The Science Journal of the American Association for Respiratory Care

2004 OPEN FORUM Abstracts

POINT-OF-CARE REMINDERS IN RESPIRATORY CARE: EXPERIENCE WITH OPTIMIZING VENTILATOR ALARM SETTINGS.

Lucy Kester, RRT, MBA, FAARC, James K Stoller, M.D, M.S, FAARC, The Cleveland Clinic Foundation, Cleveland, Ohio.

Background: Assuring compliance with best practices in respiratory care is an ongoing challenge for all departments. Recent experience with a strategy to optimize therapists’ setting ventilator alarms by placing reminders on the ventilators suggested that putting notices where the service is delivered, an approach that might be called “point-of-care reminders,” can be effective.

Methods: Audits on the rate with which ventilator alarms were set for low pressure, high pressure, and low minute ventilation have been conducted as routine practice in the Section of Respiratory Therapy at the Cleveland Clinic Foundation. A policy to audit compliance with written procedures for setting ventilator pressure alarms (low pressure 10 – 15 cm H2O < ventilating pressure, high pressure 10 – 15 cm H2O > ventilating pressure, and low minute volume 20 % < set minute volume) on a monthly basis was implemented in January, 2004. Because audits for January, February, and March 2004, showed rates below threshold (Figure 1), a “point-of-care reminder” strategy was implemented beginning in April, 2004. This strategy called for placing printed reminders summarizing the ventilator alarm setting criteria on the ventilators with the intent of improving compliance with the written procedure. Rates of compliance with the written procedure were assessed both before implementing the point-of-care reminder strategy, and for 3 months thereafter.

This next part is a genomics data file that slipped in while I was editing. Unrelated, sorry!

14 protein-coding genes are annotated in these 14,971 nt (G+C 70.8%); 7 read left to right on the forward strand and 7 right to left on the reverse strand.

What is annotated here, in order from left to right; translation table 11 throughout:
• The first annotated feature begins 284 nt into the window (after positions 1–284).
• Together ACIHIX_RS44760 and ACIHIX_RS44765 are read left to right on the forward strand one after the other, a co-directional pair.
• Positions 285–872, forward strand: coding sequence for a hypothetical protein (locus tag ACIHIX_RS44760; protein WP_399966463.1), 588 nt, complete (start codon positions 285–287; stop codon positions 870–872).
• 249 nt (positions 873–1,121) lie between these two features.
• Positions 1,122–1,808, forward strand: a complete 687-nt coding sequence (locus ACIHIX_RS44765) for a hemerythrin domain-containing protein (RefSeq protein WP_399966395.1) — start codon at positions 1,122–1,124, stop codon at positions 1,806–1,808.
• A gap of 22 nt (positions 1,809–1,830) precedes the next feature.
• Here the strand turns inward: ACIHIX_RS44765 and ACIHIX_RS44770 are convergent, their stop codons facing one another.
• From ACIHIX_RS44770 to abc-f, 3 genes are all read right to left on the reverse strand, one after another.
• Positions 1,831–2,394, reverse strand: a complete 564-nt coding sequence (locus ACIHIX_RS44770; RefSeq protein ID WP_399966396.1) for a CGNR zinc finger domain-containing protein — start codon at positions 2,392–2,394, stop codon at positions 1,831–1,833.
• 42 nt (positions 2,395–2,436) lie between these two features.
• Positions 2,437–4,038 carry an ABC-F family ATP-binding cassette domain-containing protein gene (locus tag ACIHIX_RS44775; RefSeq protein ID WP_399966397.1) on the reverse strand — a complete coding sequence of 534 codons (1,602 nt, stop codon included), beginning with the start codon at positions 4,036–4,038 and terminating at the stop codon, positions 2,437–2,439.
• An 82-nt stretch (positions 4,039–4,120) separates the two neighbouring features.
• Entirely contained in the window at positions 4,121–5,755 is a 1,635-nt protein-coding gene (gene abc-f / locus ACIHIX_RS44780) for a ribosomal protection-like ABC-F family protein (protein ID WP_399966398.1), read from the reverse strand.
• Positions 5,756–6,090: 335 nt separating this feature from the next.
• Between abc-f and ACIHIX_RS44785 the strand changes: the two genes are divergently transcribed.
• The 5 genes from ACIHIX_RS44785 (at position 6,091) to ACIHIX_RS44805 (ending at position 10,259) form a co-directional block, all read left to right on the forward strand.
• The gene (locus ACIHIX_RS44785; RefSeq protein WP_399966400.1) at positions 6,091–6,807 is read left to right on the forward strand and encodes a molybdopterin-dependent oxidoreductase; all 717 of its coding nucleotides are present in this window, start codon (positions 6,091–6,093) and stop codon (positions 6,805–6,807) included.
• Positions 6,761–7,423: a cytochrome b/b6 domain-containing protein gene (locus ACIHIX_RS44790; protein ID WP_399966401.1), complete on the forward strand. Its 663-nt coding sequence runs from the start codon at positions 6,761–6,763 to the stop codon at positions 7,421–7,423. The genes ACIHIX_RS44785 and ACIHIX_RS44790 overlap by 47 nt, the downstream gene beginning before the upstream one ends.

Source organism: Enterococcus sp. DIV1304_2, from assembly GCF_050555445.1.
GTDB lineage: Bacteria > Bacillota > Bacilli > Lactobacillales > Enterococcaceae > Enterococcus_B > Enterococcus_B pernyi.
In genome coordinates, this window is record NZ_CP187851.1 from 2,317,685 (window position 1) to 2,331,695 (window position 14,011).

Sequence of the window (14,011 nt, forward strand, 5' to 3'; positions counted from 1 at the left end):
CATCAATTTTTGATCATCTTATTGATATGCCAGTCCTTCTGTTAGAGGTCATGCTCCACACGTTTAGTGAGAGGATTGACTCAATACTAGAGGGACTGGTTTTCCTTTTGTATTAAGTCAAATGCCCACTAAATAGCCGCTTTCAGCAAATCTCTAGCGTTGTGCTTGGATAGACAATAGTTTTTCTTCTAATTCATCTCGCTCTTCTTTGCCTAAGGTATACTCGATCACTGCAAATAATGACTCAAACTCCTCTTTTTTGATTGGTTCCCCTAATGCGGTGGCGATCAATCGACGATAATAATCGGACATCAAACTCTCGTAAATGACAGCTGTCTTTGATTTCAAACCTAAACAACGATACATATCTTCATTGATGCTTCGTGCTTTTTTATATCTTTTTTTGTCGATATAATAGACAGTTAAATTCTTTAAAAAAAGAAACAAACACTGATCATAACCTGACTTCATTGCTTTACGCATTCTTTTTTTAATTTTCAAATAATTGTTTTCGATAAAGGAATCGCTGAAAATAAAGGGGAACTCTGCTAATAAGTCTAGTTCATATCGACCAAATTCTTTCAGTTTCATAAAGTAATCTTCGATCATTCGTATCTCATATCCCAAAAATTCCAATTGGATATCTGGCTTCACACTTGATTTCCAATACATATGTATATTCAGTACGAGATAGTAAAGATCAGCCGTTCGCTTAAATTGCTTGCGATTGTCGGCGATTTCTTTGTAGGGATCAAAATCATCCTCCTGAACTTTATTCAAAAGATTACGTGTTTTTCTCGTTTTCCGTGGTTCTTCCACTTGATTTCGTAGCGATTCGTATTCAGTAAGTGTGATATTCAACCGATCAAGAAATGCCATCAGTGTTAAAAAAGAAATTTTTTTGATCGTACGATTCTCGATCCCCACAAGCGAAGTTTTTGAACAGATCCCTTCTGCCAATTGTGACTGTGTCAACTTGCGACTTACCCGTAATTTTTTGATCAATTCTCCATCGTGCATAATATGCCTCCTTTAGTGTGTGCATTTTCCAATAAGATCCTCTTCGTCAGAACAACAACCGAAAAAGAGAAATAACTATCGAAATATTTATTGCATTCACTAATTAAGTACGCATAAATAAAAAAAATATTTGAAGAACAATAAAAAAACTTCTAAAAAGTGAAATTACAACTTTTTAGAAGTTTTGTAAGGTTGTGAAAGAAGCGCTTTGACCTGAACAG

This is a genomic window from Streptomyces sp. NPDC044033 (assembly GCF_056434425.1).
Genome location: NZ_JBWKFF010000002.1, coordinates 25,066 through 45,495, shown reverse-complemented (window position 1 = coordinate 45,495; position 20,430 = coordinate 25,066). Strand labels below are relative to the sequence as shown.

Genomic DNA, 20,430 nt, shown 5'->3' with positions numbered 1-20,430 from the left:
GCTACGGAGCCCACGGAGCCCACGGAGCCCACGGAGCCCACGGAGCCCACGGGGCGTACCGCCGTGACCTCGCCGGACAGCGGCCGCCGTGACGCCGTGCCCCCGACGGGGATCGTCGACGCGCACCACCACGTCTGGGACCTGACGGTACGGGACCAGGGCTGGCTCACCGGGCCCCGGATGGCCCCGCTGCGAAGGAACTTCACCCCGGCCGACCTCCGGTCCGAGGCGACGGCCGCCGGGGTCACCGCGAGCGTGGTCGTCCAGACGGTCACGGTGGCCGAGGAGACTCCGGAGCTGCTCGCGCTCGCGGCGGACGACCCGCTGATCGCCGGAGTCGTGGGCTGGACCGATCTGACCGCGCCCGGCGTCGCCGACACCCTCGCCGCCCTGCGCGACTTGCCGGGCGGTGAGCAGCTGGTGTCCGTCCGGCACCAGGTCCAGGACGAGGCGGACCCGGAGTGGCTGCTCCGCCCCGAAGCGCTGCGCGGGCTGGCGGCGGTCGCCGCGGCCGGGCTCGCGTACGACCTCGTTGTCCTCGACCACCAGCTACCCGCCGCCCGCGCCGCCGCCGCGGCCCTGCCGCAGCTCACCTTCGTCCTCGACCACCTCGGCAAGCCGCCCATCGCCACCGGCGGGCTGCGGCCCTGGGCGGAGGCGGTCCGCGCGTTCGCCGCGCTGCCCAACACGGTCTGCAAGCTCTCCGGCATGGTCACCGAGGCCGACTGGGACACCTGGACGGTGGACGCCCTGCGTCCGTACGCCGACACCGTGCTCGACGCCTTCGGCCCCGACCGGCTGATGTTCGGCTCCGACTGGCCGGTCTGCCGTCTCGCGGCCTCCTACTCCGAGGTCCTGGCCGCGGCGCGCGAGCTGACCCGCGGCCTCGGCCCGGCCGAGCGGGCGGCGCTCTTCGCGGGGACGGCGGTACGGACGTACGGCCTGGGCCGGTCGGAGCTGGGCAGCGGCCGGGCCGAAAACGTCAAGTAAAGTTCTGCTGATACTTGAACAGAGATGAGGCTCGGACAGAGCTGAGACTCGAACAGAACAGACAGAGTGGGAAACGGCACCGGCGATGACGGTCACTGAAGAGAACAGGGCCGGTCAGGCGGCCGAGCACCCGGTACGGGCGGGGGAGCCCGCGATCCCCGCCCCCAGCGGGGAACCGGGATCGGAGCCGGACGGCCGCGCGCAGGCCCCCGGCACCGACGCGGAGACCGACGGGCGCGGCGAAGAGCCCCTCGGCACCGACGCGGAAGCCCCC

Results: Figure 1 presents the rate with which alarms were set in compliance with the policy over time, stratified by alarm type (low pressure, high pressure, and low minute
volume).



Alarm Type

Figure 1
Ventilator Alarm Compliance Not
surprisingly, the rate at which alarms were set in accordance with the written procedure before the point-of-care reminder strategy was introduced was low, e.g., with rates as low as 57% for the high pressure alarm in January 2004. In contrast, the rates with which alarm settings complied increased strikingly after initiation of the point-of-care reminders. For example, 3 months after introducing the policy, the rates of compliance were 98%, 98%, and 89%, respectively for low pressure, high pressure, and low minute volume alarms.

Conclusions: Our experience shows that high rates of compliance with a new policy can be achieved by placing printed reminders about the policy on the equipment to which the policy applies. In the context that having a large number of departmental policies poses a challenge to therapists’ remembering and implementing them, this experience with “point-of-care reminders” indicates it is an effective strategy that is applicable to other equipment-directed policies.

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